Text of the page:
From what I could gather

  • Mixture: if $X_i\sim^{iid} f_i$, then W is a mixture with $f_W =\sum \frac{f_i}{n}$. This definition could also be for the CDF instead of the density.
  • Convolution: To make it simpler, lets assume if $X_i\sim^{iid} N(\mu_i,\sigma^2_i)$, then $W=\sum X_i\sim N(\sum \mu_i,\sum \sigma^2_i)$. We could write this in terms of densities.

What I don't get is the practical intuition for these definitions.

For example: We have two machines, each producing observations $X_i\sim f_i$.

If there's probability $p$ that machine 1 is chosen, how do we model our final observation $W$? As a convolution or a mixture? And what changes should we do to our problem/situation to model it as the other possibility?

Any help would be appreciated.

  • 3
    $\begingroup$ Convolution is for when you add independent variables. ("What's the distribution of the total score or both tests?"). A mixture is for when there's a chance of seeing something from this distribution or that one. Your example at the end is clearly not a sum. $\endgroup$ – Glen_b Aug 1 '16 at 21:35
  • $\begingroup$ @Glen_b by the way, is it usual notation for mixtures to write for example $X=0.5N(\mu_1,\sigma^2_1)+0.5N(\mu_2,\sigma^2_2)$? Is this notation also possible for sum of r.v.? $\endgroup$ – An old man in the sea. Aug 1 '16 at 22:18
  • $\begingroup$ Well, no. X does not equal that mixture, X has that distribution, OR it's the distribution of X.that equals that mixture. So you could write $X\sim ...$ or you might write say $f_X(x)=...$ if you see $N()$ as representing the density function of a normal. For a sum of random variables you write the sum in terms of the random variables. e.g. define independent $X_i\sim N(\mu_i,\sigma_i^2)$, then $Y=X_1+X_2$. In each case you're adding quite different things (a random variable is quite distinct from its density or its distribution). You have to keep straight what it is that you're adding! $\endgroup$ – Glen_b Aug 2 '16 at 1:53
  • $\begingroup$ In short: a linear combination of random variables is very different from a linear combination of densities or a linear combination of distribution functions. [If you wanted to add together something when you need to perform convolution, you would add the cumulant generating functions. If $Y$ and $Y$ are independent and $Z=X+Y$ (so we'd use convolution integral to get the density of $Z$), then $K_Z = K_X+K_Y$ ... as long as the cumulant generating functions exist] $\endgroup$ – Glen_b Aug 2 '16 at 1:55
  • $\begingroup$ @Glen_b my mistake... I meant $X\sim$. Thanks for the help. $\endgroup$ – An old man in the sea. Aug 2 '16 at 12:22

The mathematical difference is simple (and you probably got that already). A mixture distribution has a density which is a weighted sum of other probability densities (often from the same class) whereas a convolution is a sum of random variables.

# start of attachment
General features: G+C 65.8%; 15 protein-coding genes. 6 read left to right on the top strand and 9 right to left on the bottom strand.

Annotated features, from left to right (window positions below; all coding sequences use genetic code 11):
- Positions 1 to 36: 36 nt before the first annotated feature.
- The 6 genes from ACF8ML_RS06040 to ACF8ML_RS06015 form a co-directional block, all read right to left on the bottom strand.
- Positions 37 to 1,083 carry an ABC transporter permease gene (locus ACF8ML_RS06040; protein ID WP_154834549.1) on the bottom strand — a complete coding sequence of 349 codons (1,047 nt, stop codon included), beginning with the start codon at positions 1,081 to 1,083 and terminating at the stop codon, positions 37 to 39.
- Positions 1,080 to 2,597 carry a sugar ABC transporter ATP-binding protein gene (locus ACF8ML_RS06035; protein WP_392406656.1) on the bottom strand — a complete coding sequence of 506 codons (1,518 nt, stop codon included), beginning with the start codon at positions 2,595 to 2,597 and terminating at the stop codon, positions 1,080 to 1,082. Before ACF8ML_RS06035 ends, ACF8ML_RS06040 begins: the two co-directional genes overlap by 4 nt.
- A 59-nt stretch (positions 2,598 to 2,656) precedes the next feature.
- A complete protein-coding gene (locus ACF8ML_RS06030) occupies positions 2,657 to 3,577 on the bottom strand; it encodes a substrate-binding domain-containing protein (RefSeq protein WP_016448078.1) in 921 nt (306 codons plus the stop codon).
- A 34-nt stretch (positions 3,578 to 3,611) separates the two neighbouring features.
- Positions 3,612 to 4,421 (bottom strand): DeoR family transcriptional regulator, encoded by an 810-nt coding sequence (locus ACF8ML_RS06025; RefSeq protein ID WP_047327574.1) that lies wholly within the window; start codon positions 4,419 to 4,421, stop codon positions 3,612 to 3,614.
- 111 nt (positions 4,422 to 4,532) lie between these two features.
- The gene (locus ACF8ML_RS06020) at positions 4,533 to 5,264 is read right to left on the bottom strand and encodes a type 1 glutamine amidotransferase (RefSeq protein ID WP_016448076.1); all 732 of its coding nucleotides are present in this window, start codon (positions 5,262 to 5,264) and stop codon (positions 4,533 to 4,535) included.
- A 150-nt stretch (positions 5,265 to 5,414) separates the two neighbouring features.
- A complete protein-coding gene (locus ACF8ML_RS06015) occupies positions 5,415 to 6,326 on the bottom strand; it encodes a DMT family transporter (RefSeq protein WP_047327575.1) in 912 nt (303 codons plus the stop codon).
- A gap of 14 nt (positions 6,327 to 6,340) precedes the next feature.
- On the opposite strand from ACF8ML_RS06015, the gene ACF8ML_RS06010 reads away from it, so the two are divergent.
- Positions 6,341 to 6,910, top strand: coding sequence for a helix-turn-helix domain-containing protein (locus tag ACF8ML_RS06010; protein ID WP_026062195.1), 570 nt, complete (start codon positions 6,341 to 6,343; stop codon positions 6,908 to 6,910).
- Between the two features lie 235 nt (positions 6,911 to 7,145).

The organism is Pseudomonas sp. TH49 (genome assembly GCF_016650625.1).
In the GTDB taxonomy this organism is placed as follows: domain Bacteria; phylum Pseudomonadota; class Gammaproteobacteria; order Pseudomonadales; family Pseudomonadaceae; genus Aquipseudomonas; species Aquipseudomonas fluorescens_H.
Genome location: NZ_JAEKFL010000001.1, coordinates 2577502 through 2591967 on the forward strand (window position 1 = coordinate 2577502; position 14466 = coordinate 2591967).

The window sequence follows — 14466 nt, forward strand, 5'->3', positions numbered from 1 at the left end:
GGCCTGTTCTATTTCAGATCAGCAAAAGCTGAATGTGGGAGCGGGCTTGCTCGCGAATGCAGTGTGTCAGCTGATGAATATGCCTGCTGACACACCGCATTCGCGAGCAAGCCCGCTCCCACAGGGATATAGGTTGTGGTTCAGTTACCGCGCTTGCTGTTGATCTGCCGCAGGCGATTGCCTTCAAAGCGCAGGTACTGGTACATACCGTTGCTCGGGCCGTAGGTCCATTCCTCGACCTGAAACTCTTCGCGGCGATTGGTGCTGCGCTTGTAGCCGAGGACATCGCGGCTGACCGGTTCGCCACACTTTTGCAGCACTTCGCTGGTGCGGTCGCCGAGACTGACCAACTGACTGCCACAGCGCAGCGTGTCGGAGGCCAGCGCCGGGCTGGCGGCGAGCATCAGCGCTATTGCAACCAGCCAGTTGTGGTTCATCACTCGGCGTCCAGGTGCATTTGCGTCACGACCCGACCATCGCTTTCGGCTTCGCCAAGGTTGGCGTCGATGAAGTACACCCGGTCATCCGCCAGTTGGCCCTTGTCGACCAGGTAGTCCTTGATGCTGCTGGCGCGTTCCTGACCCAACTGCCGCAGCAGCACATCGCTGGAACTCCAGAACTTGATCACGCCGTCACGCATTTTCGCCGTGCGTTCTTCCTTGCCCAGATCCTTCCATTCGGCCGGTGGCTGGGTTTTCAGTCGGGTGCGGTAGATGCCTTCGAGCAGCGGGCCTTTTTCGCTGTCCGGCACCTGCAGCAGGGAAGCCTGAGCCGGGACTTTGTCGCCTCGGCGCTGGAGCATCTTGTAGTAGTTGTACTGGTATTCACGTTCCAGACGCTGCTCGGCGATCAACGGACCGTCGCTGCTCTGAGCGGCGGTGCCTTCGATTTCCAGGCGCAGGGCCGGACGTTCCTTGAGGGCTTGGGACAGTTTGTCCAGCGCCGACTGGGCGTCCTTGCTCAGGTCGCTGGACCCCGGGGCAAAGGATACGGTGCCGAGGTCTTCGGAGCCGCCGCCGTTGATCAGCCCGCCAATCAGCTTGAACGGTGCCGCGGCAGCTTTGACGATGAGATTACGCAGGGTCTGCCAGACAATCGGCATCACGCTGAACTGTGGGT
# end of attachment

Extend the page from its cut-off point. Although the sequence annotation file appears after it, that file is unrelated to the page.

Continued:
The intuition for a mixture can be illustrated (in line with your example) as follows: Let's say you have $k$ sensors each of which draws an independent measurement $X_i\sim f_i$ (for $i=1,\ldots,k$). Furthermore, let's say that you are only observing the measurement $W$ of one of these sensors $s$, i.e. $W=X_s$ by choosing the sensor s randomly (from $1,\ldots,k$) using a discrete uniform distribution. Then, the density of $W$ given that $s$ is known corresponds to $f_s$. Now, as $s$ is not known, we can consider all possible values for s and we obtain for the density a mixture distribution $$f_W(x) = P(s=1)\cdot f_1(x) + \ldots + P(s=k)\cdot f_k(x)=\frac{1}{k}\sum_{i=1}^k f_i(x)$$

In the sensor example you would have a convolution if you would take all measurements (assuming them to be independent) and sum them up,i.e., $W=X_1+\ldots+X_k$. This may happen as part of averaging the sensor measurements. Then, the resulting density is $$f_W(x) = f_{X_1+\ldots+X_k}(x) = (f_1 * f_2 * \ldots*f_k)(x)\ ,$$ where $*$ denotes the convolution operation.

Side note: For the actual averaging procedure, we would have to divide the sum by the number of sensors. That is $W=k^{-1}(X_1+\ldots+X_k)$ and $$f_W(x) = f_{k^{-1}(X_1+\ldots+X_k)}(x) = k^{-1}(f_1 * f_2 * \ldots*f_k)(k\cdot x)\ .$$

| cite | improve this answer | |
  • $\begingroup$ Igor, thanks for your answer. How would we change that situation of the sensors to make it a convolution, i.e., a simple adding of r.v.? Would we only take one measurement with prob. $p_i$, instead of the the $k$ measurements in your narrative? $\endgroup$ – An old man in the sea. Aug 1 '16 at 8:14
  • $\begingroup$ I just added that information to my original response. $\endgroup$ – Igor Aug 1 '16 at 9:06

Your Answer

By clicking “Post Your Answer”, you agree to our terms of service, privacy policy and cookie policy

Not the answer you're looking for? Browse other questions tagged or ask your own question.